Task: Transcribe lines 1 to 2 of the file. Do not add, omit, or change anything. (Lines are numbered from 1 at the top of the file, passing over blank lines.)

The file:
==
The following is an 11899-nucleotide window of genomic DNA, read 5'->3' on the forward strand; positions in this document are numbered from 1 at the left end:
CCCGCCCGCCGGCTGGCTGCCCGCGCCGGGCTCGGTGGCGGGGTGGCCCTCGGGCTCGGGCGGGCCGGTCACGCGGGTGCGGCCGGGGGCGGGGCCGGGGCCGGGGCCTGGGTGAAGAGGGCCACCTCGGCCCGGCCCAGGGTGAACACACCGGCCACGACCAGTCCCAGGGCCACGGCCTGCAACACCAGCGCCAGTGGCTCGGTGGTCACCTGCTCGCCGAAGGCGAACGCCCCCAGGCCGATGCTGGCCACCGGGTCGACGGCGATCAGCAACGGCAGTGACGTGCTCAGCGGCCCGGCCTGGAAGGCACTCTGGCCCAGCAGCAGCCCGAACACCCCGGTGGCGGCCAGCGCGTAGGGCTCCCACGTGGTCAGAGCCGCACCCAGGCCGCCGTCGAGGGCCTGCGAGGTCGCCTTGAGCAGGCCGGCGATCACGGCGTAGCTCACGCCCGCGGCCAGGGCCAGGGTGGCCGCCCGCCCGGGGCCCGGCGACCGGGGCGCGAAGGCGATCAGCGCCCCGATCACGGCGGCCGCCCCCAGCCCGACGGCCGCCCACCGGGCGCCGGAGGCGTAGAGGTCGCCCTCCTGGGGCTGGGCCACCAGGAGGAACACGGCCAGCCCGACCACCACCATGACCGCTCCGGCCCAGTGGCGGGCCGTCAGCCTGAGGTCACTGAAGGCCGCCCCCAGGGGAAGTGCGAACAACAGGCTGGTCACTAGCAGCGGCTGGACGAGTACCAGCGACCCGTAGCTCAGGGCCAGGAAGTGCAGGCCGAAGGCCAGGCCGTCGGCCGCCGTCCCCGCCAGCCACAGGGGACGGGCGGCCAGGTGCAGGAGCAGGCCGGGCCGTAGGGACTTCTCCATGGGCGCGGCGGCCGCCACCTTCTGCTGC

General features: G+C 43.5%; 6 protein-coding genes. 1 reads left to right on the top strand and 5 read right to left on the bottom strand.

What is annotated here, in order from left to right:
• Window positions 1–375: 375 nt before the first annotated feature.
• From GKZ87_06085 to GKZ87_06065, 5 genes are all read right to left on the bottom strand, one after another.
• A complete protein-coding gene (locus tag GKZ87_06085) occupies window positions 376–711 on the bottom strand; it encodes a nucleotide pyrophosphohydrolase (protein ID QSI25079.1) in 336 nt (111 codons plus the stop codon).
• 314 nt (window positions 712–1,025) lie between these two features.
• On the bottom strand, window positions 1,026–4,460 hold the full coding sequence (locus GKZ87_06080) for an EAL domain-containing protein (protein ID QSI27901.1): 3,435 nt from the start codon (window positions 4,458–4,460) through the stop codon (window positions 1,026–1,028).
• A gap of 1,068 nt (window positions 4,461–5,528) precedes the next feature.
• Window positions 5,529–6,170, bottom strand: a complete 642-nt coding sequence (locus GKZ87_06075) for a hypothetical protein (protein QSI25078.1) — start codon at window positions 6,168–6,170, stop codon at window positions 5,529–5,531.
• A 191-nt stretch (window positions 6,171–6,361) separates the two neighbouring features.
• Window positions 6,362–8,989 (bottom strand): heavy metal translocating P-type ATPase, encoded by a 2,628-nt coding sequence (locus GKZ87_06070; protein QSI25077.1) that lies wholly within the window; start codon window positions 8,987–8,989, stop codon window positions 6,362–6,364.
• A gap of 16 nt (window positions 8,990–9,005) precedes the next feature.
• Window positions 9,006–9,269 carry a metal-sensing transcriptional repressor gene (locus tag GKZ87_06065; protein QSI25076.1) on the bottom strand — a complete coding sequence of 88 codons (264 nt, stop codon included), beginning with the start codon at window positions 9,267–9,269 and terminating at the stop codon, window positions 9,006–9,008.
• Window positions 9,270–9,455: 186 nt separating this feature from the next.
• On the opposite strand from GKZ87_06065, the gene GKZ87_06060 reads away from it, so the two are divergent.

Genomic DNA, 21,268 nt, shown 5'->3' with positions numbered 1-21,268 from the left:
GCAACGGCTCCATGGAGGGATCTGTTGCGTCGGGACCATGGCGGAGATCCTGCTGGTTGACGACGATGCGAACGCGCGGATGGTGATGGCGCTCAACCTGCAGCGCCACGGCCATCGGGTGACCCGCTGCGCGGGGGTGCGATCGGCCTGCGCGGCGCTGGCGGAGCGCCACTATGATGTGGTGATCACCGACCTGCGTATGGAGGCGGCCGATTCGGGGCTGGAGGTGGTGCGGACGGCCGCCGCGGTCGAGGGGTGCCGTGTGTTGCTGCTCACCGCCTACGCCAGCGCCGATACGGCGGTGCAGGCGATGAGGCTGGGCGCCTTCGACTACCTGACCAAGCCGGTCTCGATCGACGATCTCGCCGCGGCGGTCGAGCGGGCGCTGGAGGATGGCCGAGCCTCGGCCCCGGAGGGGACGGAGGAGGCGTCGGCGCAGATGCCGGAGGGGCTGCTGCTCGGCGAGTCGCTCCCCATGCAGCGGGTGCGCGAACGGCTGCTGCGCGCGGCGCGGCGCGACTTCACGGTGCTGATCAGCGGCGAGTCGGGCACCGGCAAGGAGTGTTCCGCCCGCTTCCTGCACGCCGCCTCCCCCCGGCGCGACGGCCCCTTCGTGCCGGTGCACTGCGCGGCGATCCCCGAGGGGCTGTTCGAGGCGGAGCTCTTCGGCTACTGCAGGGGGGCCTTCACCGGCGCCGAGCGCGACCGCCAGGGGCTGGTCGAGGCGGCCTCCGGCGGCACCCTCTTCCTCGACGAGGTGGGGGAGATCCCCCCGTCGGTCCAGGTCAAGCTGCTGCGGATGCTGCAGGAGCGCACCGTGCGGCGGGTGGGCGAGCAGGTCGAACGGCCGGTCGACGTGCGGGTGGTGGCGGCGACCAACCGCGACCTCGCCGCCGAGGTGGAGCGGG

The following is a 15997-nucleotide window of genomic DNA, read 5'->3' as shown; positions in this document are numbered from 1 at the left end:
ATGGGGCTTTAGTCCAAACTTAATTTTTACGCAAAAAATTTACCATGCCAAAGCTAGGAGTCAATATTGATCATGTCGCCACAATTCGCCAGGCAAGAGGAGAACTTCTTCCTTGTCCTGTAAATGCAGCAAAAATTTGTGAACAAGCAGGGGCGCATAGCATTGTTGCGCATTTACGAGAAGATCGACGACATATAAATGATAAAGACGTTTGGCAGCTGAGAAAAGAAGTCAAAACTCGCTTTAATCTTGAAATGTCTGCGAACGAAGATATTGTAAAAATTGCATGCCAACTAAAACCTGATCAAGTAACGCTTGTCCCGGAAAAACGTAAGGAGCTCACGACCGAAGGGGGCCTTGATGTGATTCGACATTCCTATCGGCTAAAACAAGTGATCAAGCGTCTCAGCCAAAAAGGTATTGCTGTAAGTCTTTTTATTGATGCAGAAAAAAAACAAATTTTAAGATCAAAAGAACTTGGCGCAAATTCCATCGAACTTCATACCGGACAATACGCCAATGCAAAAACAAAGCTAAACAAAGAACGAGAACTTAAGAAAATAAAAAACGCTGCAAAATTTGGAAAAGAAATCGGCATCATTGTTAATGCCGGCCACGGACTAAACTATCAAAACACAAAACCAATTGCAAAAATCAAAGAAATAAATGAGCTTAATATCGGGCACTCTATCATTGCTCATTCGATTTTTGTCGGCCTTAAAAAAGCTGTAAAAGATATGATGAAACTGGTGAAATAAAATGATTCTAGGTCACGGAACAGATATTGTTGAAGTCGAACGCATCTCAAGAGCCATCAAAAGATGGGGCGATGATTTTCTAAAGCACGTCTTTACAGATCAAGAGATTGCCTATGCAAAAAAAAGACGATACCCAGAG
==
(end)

The following is an 11899-nucleotide window of genomic DNA, read 5'->3' on the forward strand; positions in this document are numbered from 1 at the left end:
CCCGCCCGCCGGCTGGCTGCCCGCGCCGGGCTCGGTGGCGGGGTGGCCCTCGGGCTCGGGCGGGCCGGTCACGCGGGTGCGGCCGGGGGCGGGGCCGGGGCCGGGGCCTGGGTGAAGAGGGCCACCTCGGCCCGGCCCAGGGTGAACACACCGGCCACGACCAGTCCCAGGGCCACGGCCTGCAACACCAGCGCCAGTGGCTCGGTGGTCACCTGCTCGCCGAAGGCGAACGCCCCCAGGCCGATGCTGGCCACCGGGTCGACGGCGATCAGCAACGGCAGTGACGTGCTCAGCGGCCCGGCCTGGAAGGCACTCTGGCCCAGCAGCAGCCCGAACACCCCGGTGGCGGCCAGCGCGTAGGGCTCCCACGTGGTCAGAGCCGCACCCAGGCCGCCGTCGAGGGCCTGCGAGGTCGCCTTGAGCAGGCCGGCGATCACGGCGTAGCTCACGCCCGCGGCCAGGGCCAGGGTGGCCGCCCGCCCGGGGCCCGGCGACCGGGGCGCGAAGGCGATCAGCGCCCCGATCACGGCGGCCGCCCCCAGCCCGACGGCCGCCCACCGGGCGCCGGAGGCGTAGAGGTCGCCCTCCTGGGGCTGGGCCACCAGGAGGAACACGGCCAGCCCGACCACCACCATGACCGCTCCGGCCCAGTGGCGGGCCGTCAGCCTGAGGTCACTGAAGGCCGCCCCCAGGGGAAGTGCGAACAACAGGCTGGTCACTAGCAGCGGCTGGACGAGTACCAGCGACCCGTAGCTCAGGGCCAGGAAGTGCAGGCCGAAGGCCAGGCCGTCGGCCGCCGTCCCCGCCAGCCACAGGGGACGGGCGGCCAGGTGCAGGAGCAGGCCGGGCCGTAGGGACTTCTCCATGGGCGCGGCGGCCGCCACCTTCTGCTGC